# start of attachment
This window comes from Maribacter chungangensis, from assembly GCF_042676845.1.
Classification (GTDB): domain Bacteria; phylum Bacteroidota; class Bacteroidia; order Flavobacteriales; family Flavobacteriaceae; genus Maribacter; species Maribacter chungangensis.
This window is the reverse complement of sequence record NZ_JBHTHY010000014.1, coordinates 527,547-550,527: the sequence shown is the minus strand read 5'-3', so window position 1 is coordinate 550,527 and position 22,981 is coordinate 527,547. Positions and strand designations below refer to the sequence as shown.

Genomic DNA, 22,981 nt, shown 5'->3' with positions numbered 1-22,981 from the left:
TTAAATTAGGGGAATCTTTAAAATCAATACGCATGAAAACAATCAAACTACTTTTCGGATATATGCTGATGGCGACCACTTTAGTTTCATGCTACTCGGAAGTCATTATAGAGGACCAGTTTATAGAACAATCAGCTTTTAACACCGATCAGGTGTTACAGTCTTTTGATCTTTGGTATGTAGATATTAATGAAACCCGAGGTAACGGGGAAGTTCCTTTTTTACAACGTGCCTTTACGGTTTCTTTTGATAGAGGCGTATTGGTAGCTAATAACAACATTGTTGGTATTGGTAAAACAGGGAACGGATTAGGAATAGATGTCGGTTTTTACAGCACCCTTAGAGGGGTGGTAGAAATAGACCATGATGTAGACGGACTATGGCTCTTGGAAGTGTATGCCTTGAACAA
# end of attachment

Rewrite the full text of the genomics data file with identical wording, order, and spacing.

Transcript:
This window comes from Maribacter chungangensis, from assembly GCF_042676845.1.
Classification (GTDB): domain Bacteria; phylum Bacteroidota; class Bacteroidia; order Flavobacteriales; family Flavobacteriaceae; genus Maribacter; species Maribacter chungangensis.
This window is the reverse complement of sequence record NZ_JBHTHY010000014.1, coordinates 527,547-550,527: the sequence shown is the minus strand read 5'-3', so window position 1 is coordinate 550,527 and position 22,981 is coordinate 527,547. Positions and strand designations below refer to the sequence as shown.

Genomic DNA, 22,981 nt, shown 5'->3' with positions numbered 1-22,981 from the left:
TTAAATTAGGGGAATCTTTAAAATCAATACGCATGAAAACAATCAAACTACTTTTCGGATATATGCTGATGGCGACCACTTTAGTTTCATGCTACTCGGAAGTCATTATAGAGGACCAGTTTATAGAACAATCAGCTTTTAACACCGATCAGGTGTTACAGTCTTTTGATCTTTGGTATGTAGATATTAATGAAACCCGAGGTAACGGGGAAGTTCCTTTTTTACAACGTGCCTTTACGGTTTCTTTTGATAGAGGCGTATTGGTAGCTAATAACAACATTGTTGGTATTGGTAAAACAGGGAACGGATTAGGAATAGATGTCGGTTTTTACAGCACCCTTAGAGGGGTGGTAGAAATAGACCATGATGTAGACGGACTATGGCTCTTGGAAGTGTATGCCTTGAACAA